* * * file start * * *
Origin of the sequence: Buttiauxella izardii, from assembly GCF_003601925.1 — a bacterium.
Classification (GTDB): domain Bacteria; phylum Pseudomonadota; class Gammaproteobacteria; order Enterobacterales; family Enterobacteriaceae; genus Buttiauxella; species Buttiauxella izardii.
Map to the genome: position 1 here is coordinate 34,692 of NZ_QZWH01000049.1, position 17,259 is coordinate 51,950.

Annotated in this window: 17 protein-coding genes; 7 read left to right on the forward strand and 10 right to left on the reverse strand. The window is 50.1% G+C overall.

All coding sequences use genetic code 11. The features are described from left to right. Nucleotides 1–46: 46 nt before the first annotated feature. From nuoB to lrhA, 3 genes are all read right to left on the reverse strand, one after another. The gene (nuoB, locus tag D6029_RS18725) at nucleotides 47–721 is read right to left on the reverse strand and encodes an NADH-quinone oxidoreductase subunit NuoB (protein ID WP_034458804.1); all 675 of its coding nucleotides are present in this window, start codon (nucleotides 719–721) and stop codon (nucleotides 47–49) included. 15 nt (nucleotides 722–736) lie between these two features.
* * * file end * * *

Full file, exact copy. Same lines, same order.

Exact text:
Origin of the sequence: Buttiauxella izardii, from assembly GCF_003601925.1 — a bacterium.
Classification (GTDB): domain Bacteria; phylum Pseudomonadota; class Gammaproteobacteria; order Enterobacterales; family Enterobacteriaceae; genus Buttiauxella; species Buttiauxella izardii.
Map to the genome: position 1 here is coordinate 34,692 of NZ_QZWH01000049.1, position 17,259 is coordinate 51,950.

Annotated in this window: 17 protein-coding genes; 7 read left to right on the forward strand and 10 right to left on the reverse strand. The window is 50.1% G+C overall.

All coding sequences use genetic code 11. The features are described from left to right. Nucleotides 1–46: 46 nt before the first annotated feature. From nuoB to lrhA, 3 genes are all read right to left on the reverse strand, one after another. The gene (nuoB, locus tag D6029_RS18725) at nucleotides 47–721 is read right to left on the reverse strand and encodes an NADH-quinone oxidoreductase subunit NuoB (protein ID WP_034458804.1); all 675 of its coding nucleotides are present in this window, start codon (nucleotides 719–721) and stop codon (nucleotides 47–49) included. 15 nt (nucleotides 722–736) lie between these two features.